Part of the reason that the game’s puzzles are so easy is that, while the game is constantly introducing new mechanics at the beginning of each zone, it only rarely mixes in mechanics from previous zones in complex ways. Every time you enter a new zone, the game sort of resets the difficulty level so that it can comfortably introduce the aforementioned new mechanics, but it never gets back to the point where the difficulty level would be if it hadn’t reset at the beginning of the zone in question. In fact, you will usually only see the current zone’s core mechanics and one mechanic from a previous zone used at the same time. This is unfortunate because the game has a varied set of mechanics that could have been used to create some really dastardly puzzles, but are instead used for easily-solved rehashes of the current zone’s mechanics.
Combat doesn’t fare much better. Whether I was against one or four enemies, I simply headbutted whichever enemy was closest, ran in a small circle, and headbutted them again, repeating the process until they were dead. The reason that I handled combat in this manner is that the enemy AI is the same regardless of the enemy; all enemies have but one melee attack at their disposal. They have to be within a certain range of you for a certain amount of time in order to decide that they will attack you. Should they decide to attack you, the attack is fairly slow and easily avoided. Thus, you can easily exploit the AI’s slow response times by repeating the process above, making combat little more than an extremely easy and monotonous process.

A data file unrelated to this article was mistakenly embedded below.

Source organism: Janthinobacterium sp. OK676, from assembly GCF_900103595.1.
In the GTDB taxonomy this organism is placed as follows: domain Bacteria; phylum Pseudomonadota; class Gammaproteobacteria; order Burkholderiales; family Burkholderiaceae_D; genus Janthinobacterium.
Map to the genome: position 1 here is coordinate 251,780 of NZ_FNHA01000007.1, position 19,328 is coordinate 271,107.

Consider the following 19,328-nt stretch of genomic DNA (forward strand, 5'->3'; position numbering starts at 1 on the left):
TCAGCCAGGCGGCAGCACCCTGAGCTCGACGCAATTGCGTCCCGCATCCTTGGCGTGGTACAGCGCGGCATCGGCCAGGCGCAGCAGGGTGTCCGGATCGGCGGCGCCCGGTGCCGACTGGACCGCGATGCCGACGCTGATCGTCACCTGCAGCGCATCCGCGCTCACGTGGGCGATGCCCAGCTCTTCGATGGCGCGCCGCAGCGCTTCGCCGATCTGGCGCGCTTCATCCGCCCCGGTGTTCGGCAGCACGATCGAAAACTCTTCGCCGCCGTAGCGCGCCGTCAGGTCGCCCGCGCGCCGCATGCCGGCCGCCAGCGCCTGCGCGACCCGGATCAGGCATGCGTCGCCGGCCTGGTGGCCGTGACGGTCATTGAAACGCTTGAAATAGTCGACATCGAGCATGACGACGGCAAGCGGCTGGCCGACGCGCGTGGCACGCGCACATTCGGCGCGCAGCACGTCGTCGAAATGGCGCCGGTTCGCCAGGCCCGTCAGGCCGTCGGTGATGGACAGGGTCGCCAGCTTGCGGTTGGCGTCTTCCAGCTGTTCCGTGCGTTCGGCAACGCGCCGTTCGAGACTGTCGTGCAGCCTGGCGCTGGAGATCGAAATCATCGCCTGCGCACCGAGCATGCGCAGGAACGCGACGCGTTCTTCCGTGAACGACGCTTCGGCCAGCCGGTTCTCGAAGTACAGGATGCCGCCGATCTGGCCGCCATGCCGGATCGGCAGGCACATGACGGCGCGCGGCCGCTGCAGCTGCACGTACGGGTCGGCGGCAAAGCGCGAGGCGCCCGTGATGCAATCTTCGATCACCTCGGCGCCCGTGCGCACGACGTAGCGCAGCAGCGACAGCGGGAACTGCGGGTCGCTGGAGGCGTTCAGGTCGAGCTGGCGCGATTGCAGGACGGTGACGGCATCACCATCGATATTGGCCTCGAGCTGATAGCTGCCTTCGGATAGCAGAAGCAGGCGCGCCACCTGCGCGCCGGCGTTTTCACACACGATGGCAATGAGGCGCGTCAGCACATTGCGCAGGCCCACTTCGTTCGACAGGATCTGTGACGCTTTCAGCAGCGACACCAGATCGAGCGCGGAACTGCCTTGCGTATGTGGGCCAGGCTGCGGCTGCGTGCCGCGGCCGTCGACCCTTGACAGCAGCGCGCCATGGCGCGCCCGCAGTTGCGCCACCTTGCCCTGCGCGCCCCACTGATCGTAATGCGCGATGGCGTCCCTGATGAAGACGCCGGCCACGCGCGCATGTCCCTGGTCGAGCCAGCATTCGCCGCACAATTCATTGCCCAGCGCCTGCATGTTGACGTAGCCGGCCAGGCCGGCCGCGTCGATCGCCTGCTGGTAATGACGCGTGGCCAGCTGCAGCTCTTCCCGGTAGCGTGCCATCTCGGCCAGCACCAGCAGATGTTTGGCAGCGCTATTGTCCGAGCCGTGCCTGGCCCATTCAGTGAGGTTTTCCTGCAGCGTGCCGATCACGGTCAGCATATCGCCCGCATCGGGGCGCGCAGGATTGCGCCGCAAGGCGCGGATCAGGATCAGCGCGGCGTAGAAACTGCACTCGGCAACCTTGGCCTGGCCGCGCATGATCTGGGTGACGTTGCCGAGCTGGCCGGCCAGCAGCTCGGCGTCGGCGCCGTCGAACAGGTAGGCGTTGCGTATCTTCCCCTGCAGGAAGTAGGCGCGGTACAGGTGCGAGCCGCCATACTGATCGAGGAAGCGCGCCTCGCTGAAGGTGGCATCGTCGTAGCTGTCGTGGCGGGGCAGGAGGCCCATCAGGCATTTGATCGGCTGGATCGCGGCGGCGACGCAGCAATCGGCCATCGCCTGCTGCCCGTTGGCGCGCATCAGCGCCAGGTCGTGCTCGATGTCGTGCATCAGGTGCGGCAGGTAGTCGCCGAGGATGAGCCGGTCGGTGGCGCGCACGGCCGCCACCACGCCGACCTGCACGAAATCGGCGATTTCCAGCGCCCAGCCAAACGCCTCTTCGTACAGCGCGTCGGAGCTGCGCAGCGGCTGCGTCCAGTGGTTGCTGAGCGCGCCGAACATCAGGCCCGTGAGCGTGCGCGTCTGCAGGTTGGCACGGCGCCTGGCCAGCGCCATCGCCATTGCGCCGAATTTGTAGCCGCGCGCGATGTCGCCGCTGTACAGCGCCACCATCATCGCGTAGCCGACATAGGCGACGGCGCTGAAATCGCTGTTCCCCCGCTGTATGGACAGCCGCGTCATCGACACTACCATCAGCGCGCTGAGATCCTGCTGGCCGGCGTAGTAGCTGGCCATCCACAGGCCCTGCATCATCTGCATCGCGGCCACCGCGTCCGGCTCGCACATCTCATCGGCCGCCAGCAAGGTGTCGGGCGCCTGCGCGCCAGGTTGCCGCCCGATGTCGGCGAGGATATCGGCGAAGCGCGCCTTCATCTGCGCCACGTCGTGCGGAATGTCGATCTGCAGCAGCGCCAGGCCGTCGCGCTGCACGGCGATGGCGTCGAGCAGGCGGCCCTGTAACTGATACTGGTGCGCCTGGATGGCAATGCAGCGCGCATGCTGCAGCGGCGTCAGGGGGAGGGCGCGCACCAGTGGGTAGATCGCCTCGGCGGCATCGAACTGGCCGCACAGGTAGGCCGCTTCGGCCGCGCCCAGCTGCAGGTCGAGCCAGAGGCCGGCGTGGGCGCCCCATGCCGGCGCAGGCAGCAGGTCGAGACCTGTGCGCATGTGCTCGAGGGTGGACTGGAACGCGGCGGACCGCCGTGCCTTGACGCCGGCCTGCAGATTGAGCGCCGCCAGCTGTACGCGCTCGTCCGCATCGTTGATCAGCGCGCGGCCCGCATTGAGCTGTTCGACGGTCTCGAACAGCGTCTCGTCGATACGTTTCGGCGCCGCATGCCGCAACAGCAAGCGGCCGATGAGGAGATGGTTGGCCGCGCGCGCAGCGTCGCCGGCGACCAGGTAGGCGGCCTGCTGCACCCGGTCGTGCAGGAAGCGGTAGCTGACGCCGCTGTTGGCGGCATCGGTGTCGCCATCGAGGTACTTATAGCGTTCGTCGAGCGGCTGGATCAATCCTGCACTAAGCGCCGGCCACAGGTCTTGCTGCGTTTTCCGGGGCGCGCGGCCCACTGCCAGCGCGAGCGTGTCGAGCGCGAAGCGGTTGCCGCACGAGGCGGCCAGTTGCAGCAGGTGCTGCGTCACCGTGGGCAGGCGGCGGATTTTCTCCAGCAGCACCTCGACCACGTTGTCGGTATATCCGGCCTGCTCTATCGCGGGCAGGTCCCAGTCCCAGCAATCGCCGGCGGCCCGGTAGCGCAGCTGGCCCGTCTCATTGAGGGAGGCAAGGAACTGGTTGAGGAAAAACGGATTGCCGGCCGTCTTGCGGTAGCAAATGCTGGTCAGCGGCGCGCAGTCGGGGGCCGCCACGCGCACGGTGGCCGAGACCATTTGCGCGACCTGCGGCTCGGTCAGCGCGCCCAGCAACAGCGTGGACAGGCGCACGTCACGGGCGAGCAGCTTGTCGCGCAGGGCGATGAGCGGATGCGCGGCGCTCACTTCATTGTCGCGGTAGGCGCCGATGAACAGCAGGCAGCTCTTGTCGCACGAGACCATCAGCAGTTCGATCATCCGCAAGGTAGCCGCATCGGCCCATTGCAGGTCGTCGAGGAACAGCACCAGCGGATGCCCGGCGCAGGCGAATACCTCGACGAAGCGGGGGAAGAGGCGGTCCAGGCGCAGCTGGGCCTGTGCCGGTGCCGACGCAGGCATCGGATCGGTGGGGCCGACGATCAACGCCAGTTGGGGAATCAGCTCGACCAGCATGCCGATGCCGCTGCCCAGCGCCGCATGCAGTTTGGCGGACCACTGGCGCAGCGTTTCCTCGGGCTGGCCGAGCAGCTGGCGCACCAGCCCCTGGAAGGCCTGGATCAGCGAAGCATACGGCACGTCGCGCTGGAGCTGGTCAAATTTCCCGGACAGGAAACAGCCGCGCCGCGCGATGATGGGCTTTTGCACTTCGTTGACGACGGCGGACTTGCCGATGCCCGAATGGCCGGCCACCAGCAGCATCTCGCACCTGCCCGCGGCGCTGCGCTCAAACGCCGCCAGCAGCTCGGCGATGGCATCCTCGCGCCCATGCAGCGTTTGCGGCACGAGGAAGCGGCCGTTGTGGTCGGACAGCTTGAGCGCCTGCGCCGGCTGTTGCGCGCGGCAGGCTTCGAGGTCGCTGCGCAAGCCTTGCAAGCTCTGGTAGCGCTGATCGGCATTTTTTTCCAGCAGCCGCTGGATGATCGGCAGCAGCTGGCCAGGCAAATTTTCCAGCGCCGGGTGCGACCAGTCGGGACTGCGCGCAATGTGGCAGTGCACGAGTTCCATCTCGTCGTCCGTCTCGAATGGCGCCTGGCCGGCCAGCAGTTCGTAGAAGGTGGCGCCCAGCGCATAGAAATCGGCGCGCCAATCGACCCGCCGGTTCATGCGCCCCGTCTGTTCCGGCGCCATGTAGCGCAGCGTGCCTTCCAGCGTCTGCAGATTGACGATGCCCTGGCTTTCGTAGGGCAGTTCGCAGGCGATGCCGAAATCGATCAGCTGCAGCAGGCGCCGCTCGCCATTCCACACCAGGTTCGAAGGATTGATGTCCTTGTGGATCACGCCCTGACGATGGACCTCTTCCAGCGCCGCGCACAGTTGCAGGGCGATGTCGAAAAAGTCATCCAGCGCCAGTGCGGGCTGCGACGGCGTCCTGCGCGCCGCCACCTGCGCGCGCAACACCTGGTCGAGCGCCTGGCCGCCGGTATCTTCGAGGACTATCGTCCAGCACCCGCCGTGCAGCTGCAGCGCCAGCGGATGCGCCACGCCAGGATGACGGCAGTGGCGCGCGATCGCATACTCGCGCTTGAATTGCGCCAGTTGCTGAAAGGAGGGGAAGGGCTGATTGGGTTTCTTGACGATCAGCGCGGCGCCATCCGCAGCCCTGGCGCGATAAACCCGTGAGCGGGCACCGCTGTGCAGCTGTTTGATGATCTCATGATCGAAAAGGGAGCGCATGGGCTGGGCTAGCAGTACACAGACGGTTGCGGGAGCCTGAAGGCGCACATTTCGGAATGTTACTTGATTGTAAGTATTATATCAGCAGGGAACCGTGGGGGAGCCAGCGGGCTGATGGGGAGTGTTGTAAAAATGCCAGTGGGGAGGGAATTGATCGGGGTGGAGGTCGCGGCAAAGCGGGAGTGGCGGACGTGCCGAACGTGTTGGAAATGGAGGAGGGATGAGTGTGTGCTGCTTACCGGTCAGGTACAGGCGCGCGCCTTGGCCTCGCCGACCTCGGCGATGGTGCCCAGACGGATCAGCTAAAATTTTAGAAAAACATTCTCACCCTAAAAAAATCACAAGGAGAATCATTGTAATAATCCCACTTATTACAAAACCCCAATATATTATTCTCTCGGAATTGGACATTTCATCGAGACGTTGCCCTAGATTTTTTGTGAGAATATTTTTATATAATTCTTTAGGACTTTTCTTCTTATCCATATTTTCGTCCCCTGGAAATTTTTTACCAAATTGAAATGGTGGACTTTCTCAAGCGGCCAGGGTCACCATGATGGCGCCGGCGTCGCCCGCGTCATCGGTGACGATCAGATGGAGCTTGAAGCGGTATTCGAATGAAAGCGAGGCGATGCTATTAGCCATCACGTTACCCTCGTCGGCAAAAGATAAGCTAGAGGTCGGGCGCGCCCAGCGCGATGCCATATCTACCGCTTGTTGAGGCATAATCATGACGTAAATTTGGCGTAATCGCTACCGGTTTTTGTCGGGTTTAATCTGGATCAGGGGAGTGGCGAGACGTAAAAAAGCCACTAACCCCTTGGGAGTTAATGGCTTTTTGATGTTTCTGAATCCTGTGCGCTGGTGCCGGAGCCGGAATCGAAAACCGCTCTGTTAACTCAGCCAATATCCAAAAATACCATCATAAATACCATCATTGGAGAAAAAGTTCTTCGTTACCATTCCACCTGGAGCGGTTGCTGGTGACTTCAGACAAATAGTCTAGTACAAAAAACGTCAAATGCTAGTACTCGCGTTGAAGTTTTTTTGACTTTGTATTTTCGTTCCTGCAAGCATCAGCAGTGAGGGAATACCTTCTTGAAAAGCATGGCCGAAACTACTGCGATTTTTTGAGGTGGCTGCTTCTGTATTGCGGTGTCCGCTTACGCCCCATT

There are a three bosses that provide somewhat more satisfying experiences, but they are also meant to be fought indirectly and through more unconventional means. Because of this, these fights end up feeling a bit more like another series of puzzles with more punishing traps than they do proper boss fights. The final boss fight is probably the only one that feels like a proper boss fight and I must admit that the second phase of that fight is rather clever, but they all continue the trend of being fairly easy to beat.
It doesn’t help matters that the game doesn’t have any sense of progression. As you play, you can collect Health Tokens that can be traded in for new diamonds of health at a rate of four Tokens to one diamond, but that is the extent of progression. There is no gear. There are no new abilities to learn. There are no upgrades to the small number of abilities that you have. You can simply earn more health that you largely won’t need.